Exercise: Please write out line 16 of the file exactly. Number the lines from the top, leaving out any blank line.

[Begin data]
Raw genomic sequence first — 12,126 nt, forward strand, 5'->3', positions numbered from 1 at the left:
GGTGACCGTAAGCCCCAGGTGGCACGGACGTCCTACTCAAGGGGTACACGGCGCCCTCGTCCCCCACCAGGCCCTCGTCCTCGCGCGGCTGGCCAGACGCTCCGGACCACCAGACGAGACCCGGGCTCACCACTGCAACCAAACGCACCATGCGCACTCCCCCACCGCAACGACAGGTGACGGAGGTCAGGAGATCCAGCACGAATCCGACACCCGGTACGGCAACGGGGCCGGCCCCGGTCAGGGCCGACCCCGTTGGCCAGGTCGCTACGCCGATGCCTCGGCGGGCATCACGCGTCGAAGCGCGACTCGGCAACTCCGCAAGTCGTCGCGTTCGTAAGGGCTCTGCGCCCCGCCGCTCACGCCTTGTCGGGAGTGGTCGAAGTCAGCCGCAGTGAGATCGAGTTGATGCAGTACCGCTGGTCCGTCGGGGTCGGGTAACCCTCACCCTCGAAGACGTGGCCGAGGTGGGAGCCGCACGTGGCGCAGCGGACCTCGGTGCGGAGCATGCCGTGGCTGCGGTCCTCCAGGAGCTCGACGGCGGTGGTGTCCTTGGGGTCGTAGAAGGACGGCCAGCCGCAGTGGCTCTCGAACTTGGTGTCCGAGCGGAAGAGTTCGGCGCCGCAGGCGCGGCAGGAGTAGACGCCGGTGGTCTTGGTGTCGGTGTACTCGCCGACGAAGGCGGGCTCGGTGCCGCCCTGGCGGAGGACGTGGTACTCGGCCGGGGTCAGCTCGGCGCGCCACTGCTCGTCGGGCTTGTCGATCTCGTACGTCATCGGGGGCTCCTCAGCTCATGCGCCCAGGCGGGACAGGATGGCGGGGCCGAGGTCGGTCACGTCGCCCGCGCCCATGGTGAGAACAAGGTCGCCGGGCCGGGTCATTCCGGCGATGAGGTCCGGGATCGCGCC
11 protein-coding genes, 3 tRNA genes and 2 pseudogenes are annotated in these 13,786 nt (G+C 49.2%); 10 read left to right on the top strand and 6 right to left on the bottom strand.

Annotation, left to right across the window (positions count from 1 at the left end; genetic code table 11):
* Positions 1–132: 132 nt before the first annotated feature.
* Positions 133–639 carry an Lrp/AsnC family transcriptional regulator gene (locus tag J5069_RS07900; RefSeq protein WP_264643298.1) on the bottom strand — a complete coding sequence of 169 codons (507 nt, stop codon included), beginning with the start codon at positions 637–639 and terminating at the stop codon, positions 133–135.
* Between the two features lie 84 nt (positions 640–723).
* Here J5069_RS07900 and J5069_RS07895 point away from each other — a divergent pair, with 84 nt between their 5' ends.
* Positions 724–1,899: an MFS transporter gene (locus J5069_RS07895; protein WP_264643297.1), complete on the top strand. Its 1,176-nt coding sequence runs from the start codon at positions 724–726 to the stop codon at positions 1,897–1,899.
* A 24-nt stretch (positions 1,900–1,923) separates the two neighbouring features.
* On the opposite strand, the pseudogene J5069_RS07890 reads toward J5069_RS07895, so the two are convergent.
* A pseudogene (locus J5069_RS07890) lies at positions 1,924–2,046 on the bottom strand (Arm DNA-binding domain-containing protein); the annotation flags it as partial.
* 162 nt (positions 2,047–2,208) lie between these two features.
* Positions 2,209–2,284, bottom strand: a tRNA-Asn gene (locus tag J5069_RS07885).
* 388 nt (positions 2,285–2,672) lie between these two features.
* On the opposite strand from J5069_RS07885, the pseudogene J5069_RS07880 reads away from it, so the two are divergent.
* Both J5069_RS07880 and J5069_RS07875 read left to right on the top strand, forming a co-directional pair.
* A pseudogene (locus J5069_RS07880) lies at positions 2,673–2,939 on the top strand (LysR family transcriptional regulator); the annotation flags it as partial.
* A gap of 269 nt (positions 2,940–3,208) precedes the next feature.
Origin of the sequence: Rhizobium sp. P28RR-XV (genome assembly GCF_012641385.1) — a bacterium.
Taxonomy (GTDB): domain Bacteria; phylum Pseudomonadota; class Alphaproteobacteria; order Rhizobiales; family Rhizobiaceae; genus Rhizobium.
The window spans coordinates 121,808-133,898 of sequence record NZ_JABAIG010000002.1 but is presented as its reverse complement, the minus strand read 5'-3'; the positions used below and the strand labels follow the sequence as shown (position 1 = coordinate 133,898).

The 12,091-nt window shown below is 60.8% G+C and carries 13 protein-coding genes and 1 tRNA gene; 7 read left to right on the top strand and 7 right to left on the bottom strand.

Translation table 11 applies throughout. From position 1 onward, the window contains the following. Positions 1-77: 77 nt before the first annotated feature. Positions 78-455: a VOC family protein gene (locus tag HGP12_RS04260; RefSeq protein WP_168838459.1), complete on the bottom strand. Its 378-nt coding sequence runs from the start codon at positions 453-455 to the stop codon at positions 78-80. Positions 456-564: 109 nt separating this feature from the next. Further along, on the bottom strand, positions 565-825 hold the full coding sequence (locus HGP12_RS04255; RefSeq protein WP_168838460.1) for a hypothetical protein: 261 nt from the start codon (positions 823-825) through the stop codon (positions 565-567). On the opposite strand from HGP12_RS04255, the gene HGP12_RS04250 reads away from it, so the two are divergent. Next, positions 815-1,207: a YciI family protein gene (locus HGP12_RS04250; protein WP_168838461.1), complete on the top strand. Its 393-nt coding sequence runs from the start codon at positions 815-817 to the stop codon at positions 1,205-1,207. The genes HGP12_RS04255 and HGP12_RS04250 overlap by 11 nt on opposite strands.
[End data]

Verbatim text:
* On the opposite strand from J5069_RS07885, the pseudogene J5069_RS07880 reads away from it, so the two are divergent.